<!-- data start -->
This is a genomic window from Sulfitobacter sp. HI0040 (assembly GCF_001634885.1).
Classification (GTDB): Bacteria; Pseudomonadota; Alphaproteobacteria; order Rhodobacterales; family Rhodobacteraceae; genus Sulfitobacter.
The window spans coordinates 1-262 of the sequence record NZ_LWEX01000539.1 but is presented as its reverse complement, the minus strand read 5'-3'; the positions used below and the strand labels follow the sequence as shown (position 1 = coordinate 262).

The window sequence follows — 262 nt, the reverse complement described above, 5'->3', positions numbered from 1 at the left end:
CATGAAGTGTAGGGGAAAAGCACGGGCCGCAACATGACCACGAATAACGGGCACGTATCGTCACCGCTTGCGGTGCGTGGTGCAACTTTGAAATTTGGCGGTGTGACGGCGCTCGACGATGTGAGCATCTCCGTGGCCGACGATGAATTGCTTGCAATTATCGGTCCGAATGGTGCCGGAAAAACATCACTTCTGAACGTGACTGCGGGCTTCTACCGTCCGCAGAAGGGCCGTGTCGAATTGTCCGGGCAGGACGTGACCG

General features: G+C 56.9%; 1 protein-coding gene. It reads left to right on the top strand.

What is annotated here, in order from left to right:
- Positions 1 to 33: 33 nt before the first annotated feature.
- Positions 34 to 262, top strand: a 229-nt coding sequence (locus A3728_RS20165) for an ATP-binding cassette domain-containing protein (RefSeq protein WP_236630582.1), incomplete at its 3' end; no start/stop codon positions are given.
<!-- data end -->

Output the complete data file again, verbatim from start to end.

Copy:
This is a genomic window from Sulfitobacter sp. HI0040 (assembly GCF_001634885.1).
Classification (GTDB): Bacteria; Pseudomonadota; Alphaproteobacteria; order Rhodobacterales; family Rhodobacteraceae; genus Sulfitobacter.
The window spans coordinates 1-262 of the sequence record NZ_LWEX01000539.1 but is presented as its reverse complement, the minus strand read 5'-3'; the positions used below and the strand labels follow the sequence as shown (position 1 = coordinate 262).

The window sequence follows — 262 nt, the reverse complement described above, 5'->3', positions numbered from 1 at the left end:
CATGAAGTGTAGGGGAAAAGCACGGGCCGCAACATGACCACGAATAACGGGCACGTATCGTCACCGCTTGCGGTGCGTGGTGCAACTTTGAAATTTGGCGGTGTGACGGCGCTCGACGATGTGAGCATCTCCGTGGCCGACGATGAATTGCTTGCAATTATCGGTCCGAATGGTGCCGGAAAAACATCACTTCTGAACGTGACTGCGGGCTTCTACCGTCCGCAGAAGGGCCGTGTCGAATTGTCCGGGCAGGACGTGACCG

General features: G+C 56.9%; 1 protein-coding gene. It reads left to right on the top strand.

What is annotated here, in order from left to right:
- Positions 1 to 33: 33 nt before the first annotated feature.
- Positions 34 to 262, top strand: a 229-nt coding sequence (locus A3728_RS20165) for an ATP-binding cassette domain-containing protein (RefSeq protein WP_236630582.1), incomplete at its 3' end; no start/stop codon positions are given.